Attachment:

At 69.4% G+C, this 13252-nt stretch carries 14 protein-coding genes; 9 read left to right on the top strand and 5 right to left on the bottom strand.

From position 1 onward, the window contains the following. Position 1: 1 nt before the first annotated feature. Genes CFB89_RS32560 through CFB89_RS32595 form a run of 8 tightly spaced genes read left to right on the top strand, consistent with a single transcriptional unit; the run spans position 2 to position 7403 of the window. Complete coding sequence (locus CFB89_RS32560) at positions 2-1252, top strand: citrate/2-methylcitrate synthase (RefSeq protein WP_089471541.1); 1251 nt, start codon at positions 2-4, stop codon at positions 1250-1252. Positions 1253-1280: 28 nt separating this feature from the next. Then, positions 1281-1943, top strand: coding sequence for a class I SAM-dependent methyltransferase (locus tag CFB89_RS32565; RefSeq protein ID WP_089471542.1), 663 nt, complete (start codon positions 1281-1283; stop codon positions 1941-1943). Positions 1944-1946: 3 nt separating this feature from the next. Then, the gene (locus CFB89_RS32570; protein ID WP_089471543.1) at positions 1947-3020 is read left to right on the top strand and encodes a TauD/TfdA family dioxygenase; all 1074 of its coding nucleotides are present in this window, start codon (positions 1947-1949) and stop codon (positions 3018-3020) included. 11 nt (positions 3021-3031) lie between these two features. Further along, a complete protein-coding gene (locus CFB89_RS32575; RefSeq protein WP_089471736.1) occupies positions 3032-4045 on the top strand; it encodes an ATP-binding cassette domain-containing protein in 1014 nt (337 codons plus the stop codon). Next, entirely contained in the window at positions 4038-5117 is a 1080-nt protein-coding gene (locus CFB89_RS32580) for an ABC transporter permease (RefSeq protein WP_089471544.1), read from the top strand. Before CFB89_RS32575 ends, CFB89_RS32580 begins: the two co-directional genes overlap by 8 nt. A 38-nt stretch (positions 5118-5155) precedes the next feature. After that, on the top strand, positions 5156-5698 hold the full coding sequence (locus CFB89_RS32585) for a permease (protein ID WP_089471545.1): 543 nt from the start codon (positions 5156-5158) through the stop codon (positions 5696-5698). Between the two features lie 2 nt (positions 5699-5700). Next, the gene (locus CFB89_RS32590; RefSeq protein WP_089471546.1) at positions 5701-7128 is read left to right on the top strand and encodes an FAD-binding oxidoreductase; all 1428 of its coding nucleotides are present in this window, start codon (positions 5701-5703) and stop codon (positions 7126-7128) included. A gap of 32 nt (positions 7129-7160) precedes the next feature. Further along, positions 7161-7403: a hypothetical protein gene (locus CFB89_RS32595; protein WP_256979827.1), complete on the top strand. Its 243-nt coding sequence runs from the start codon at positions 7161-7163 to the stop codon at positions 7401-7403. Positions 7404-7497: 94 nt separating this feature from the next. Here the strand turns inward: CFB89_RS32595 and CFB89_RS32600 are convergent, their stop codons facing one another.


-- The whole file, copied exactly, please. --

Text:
At 69.4% G+C, this 13252-nt stretch carries 14 protein-coding genes; 9 read left to right on the top strand and 5 right to left on the bottom strand.

From position 1 onward, the window contains the following. Position 1: 1 nt before the first annotated feature. Genes CFB89_RS32560 through CFB89_RS32595 form a run of 8 tightly spaced genes read left to right on the top strand, consistent with a single transcriptional unit; the run spans position 2 to position 7403 of the window. Complete coding sequence (locus CFB89_RS32560) at positions 2-1252, top strand: citrate/2-methylcitrate synthase (RefSeq protein WP_089471541.1); 1251 nt, start codon at positions 2-4, stop codon at positions 1250-1252. Positions 1253-1280: 28 nt separating this feature from the next. Then, positions 1281-1943, top strand: coding sequence for a class I SAM-dependent methyltransferase (locus tag CFB89_RS32565; RefSeq protein ID WP_089471542.1), 663 nt, complete (start codon positions 1281-1283; stop codon positions 1941-1943). Positions 1944-1946: 3 nt separating this feature from the next. Then, the gene (locus CFB89_RS32570; protein ID WP_089471543.1) at positions 1947-3020 is read left to right on the top strand and encodes a TauD/TfdA family dioxygenase; all 1074 of its coding nucleotides are present in this window, start codon (positions 1947-1949) and stop codon (positions 3018-3020) included. 11 nt (positions 3021-3031) lie between these two features. Further along, a complete protein-coding gene (locus CFB89_RS32575; RefSeq protein WP_089471736.1) occupies positions 3032-4045 on the top strand; it encodes an ATP-binding cassette domain-containing protein in 1014 nt (337 codons plus the stop codon). Next, entirely contained in the window at positions 4038-5117 is a 1080-nt protein-coding gene (locus CFB89_RS32580) for an ABC transporter permease (RefSeq protein WP_089471544.1), read from the top strand. Before CFB89_RS32575 ends, CFB89_RS32580 begins: the two co-directional genes overlap by 8 nt. A 38-nt stretch (positions 5118-5155) precedes the next feature. After that, on the top strand, positions 5156-5698 hold the full coding sequence (locus CFB89_RS32585) for a permease (protein ID WP_089471545.1): 543 nt from the start codon (positions 5156-5158) through the stop codon (positions 5696-5698). Between the two features lie 2 nt (positions 5699-5700). Next, the gene (locus CFB89_RS32590; RefSeq protein WP_089471546.1) at positions 5701-7128 is read left to right on the top strand and encodes an FAD-binding oxidoreductase; all 1428 of its coding nucleotides are present in this window, start codon (positions 5701-5703) and stop codon (positions 7126-7128) included. A gap of 32 nt (positions 7129-7160) precedes the next feature. Further along, positions 7161-7403: a hypothetical protein gene (locus CFB89_RS32595; protein WP_256979827.1), complete on the top strand. Its 243-nt coding sequence runs from the start codon at positions 7161-7163 to the stop codon at positions 7401-7403. Positions 7404-7497: 94 nt separating this feature from the next. Here the strand turns inward: CFB89_RS32595 and CFB89_RS32600 are convergent, their stop codons facing one another.